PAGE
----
AbstractSpectroscopic measurements of charge transfer (CT) states provide valuable insight into the voltage losses in organic photovoltaics (OPVs). Correct interpretation of CT-state spectra depends on knowledge of the underlying broadening mechanisms, and the relative importance of molecular vibrational broadening and variations in the CT-state energy (static disorder). Here, we present a physical model, that obeys the principle of detailed balance between photon absorption and emission, of the impact of CT-state static disorder on voltage losses in OPVs. We demonstrate that neglect of CT-state disorder in the analysis of spectra may lead to incorrect estimation of voltage losses in OPV devices. We show, using measurements of polymer:non-fullerene blends of different composition, how our model can be used to infer variations in CT-state energy distribution that result from variations in film microstructure. This work highlights the potential impact of static disorder on the characteristics of disordered organic blend devices.
Bibliographical noteKAUST Repository Item: Exported on 2021-06-21
Acknowledgements: J.N., J.Y., E.R., M.A. and F.D.E. thank the European Research Council for support under the European Union’s Horizon 2020 research and innovation program (Grant Agreement No. 742708). E.R. is grateful to the Fonds de Recherche du Quebec-Nature et technologies (FRQNT) for a postdoctoral fellowship and acknowledges financial support from the European Cooperation in Science and Technology. M.A. thanks the Engineering and Physical Sciences Research Council (EPSRC) for support via doctoral studentships. F.E. thanks the Engineering and Physical Sciences Research Council (EPSRC) for support via the Post-Doctoral Prize Fellowship. We thank Dr. Andrew Wadsworth from Department of Chemistry at Imperial College London and Prof. Iain McCulloch from KAUST Solar Center (KSC) at King Abdullah University of Science and Technology, for providing materials O-IDTBR and O-IDTBR, and extra support of O-IDFBR by Joel Luke from Department of Physics at Imperial College London. J.Y. thank Beverly Ge for her support.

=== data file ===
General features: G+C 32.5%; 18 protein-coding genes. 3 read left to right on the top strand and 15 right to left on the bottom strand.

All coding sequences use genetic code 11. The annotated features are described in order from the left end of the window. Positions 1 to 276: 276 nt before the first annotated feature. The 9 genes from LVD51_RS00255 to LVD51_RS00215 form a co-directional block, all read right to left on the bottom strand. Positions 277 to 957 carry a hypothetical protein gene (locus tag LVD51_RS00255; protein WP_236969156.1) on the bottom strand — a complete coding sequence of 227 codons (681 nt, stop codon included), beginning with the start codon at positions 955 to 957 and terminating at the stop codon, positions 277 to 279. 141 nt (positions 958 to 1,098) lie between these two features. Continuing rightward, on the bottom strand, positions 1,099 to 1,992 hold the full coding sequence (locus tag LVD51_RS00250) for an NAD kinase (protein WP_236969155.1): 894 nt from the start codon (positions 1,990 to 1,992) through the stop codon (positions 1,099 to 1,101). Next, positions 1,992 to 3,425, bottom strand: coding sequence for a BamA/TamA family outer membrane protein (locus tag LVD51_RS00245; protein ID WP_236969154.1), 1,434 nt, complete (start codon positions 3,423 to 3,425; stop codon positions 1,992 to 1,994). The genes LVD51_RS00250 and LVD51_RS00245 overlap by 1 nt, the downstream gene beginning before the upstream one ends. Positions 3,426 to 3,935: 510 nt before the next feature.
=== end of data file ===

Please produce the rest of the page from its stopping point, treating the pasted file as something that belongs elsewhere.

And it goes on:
This publication acknowledges KAUST support, but has no KAUST affiliated authors.
ASJC Scopus subject areas
- General Biochemistry, Genetics and Molecular Biology
- General Chemistry
- General Physics and Astronomy